Flint Water Crisis: A Violation of Civil Rights

Let’s get something straight. Pollution and Black neighborhoods aren’t mutually exclusive. The slashing of public school funding, the rampant food deserts, the garbage not being picked up on time, or pretty much anything residents in predominantly white neighborhoods don’t deal with are all examples of polluting a neighborhood. The Flint water crisis, or lack there of, is simply the latest in a historical trend of officials ignoring poor Black neighborhoods.

In 2011, Michigan Gov. Rick Synder appointed an emergency financial manager to spearhead Flint’s water supply budget. He had one job—to cut the budget. And cut the budget he did, along with poisoning the residents by switching the water supply to Flint’s river instead of paying Detroit for Lake Huron’s fresh water.

In order for Flint’s river water to be drinkable, it had to be treated with an anti-corrosion agent, which would cost the state about $100 a day. To save money, the water was left untreated and supplied to Flint’s residents, and now he done lead poisoned damn near all of Flint. Keep in mind, lead poisoning is irreversible and will cause lifelong consequences.

Some things you just shouldn’t go cheap on, like toilet paper, detergent and I don’t know DRINKING WATER. You simply cannot roll the dice on an entire city’s water supply just to save some coins. But that’s what those tasked with governing the city of Flint did.

I’m honestly just baffled. How did water supply make it to the top of Gov. Synder’s list of things to cut? What the hell else was on the list that was so damn important?! Was Gov. Snyder simply like, “OK team, we got parks and recreation, transportation, and water pollution control. Ya know, I think I’mma get at water pollution control. Dey be a’ight.”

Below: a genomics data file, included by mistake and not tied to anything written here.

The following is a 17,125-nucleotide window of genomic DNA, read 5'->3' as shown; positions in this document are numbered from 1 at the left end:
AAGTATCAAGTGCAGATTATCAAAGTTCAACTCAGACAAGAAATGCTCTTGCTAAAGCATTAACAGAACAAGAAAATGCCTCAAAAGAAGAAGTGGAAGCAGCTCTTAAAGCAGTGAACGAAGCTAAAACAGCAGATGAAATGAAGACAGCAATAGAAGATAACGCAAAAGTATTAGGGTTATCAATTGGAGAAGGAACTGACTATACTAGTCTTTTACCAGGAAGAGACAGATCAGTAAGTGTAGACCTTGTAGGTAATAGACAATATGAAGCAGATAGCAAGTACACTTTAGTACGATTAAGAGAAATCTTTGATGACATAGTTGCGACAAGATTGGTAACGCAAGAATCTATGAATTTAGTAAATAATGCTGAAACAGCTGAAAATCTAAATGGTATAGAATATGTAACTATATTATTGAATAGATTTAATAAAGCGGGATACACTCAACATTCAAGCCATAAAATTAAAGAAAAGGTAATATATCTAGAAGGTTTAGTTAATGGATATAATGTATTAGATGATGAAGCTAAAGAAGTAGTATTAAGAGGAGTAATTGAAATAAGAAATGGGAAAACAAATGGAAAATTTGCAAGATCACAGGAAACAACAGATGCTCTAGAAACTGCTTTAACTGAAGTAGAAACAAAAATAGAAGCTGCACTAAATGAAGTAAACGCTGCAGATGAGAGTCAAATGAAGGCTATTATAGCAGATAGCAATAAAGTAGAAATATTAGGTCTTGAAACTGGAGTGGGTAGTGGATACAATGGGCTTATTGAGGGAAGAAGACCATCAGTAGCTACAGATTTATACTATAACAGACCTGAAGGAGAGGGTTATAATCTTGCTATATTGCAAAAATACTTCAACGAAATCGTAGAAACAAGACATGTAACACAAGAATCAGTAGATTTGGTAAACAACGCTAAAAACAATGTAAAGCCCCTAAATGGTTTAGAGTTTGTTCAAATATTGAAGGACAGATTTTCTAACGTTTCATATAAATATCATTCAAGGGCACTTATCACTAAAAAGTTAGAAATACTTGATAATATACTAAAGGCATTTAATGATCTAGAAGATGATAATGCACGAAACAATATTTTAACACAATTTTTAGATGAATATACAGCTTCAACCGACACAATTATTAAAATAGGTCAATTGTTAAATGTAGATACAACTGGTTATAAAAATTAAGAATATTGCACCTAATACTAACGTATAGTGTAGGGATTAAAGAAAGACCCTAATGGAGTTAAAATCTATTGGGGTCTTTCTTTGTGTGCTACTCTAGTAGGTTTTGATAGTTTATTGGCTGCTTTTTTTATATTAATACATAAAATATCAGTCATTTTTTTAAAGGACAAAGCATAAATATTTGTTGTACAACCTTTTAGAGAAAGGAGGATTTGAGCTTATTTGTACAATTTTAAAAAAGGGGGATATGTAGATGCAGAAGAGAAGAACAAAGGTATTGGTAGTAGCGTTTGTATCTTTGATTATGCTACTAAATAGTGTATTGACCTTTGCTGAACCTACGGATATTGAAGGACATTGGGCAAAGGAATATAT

An auntie’s side-eye and a baby-powdered smack was due in full. I don’t know the in’s and out’s of Flint’s budget, but I’m pretty sure the health and wellbeing of Flint’s residents is worth a lot more than $36,500 a year, an estimate of what it would’ve cost to properly treat the river water. Clean water is a right, not a privilege. But that’s assuming Flint’s residents were viewed as human beings in the first place.

About 40% of Flint’s residents live below the poverty line. According to the 2010 census, the racial make-up is as follows: 56.6% African American, 37.4% White, 3.9% Hispanic/Latino, 0.5% Native American, and 0.5% Asian. I don’t think a bunch of rich, old white men got in a room and devised a plan of how to exploit and f*** over Flint. But I do think that because Flint is a mostly poor and Black, they felt a lot more comfortable cutting corners.

You don’t ever hear cases like this coming out of rich, white neighborhoods. And that’s where you find the racism in this scandal. There’s comfort and arrogance in knowing and/or thinking you can get away with ignoring the health of an entire city because they’re poor and Black.

As for all of that money Snyder saved from cutting the city’s water supply? It can be used for future settlements. Ahhhhhhhhh, wake up and smell the depositions.


Terrence Chappell surfaced on Chicago’s media scene as UR Chicago Magazine Online’s fashion editor. Since then, he has worked and contributed to various media outlets such as Michigan Ave. Magazine, CS Magazine, and The Men’s Book. Currently, Terrence serves as the editor-at-large for, the city’s largest LGBT entertainment and news website where he writes “Chappell Confidential,” a nightlife and society column. Terrence also heads “Chappell on Community,” the site’s newest editorial monthly series that profiles the LGBT community’s most innovative leaders.